When I was a kid I didn’t see it as something weird. I grew up in a traditional family, very conservative. I was never allowed to have a girlfriend and everything for me was a taboo, so this was just another thing. I used to think having a relationship with an adult was weird, and that just never went away.
Up until a few years ago when I was arrested for child pornography, I thought I was normal.
How old were you then, and can you tell me what happened?
I was 17. I decided to upload the pictures I had downloaded from Facebook to a certain website. It was of a child actor in the Philippines. I’d browsed on Facebook and saw some photos where he was swimming; it wasn’t entirely nudity, just shirtless photos. I uploaded the photos and posted comments on them. I said that the boy sleeps with me every night and I gave him oral pleasure.
Why did you upload the picture and say those things?
It gave me pleasure, especially when other commenters would say how hot it was. I think the site was some sort of a sting. Whenever you post something, your IP address will show. This is how the police caught me. When they came into my house I was really scared, I didn’t know what to do.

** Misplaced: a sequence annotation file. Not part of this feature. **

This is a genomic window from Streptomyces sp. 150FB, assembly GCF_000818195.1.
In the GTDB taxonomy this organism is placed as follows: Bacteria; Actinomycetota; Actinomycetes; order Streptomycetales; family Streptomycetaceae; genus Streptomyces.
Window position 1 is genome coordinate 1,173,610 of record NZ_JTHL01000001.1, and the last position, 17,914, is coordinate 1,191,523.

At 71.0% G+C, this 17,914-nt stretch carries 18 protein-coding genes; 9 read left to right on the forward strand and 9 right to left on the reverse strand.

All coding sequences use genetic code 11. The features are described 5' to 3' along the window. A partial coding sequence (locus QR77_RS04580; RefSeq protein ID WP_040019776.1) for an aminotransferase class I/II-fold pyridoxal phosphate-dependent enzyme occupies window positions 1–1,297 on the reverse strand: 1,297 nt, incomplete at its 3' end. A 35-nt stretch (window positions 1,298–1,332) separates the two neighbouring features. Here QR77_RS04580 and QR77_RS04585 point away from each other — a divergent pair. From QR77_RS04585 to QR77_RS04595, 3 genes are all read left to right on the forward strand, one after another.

At first, I told them that I don’t know these boys in the photos, but when they seized my computer, I thought there was really no point to keep lying, so I told them everything. The worst part was having to tell my mum about it.
How did she react?
She was obviously really shocked. She couldn’t believe what was happening, that I would be in trouble for something like this. At first, she couldn’t accept that this was going on, as a mother, she tried to protect me from something like this and now she’s found out that I’m one of these guys that is actually attracted to children. It turned her life upside down.
In 2014, after everything was done with the court, I got 2 years’ probation and was referred to a psychologist. I see her every month; she is a specialist for people like me.
My mum has come to see my psychologist and now I think she understands some of the concepts of my attractions.
What does your psychologist say about your condition?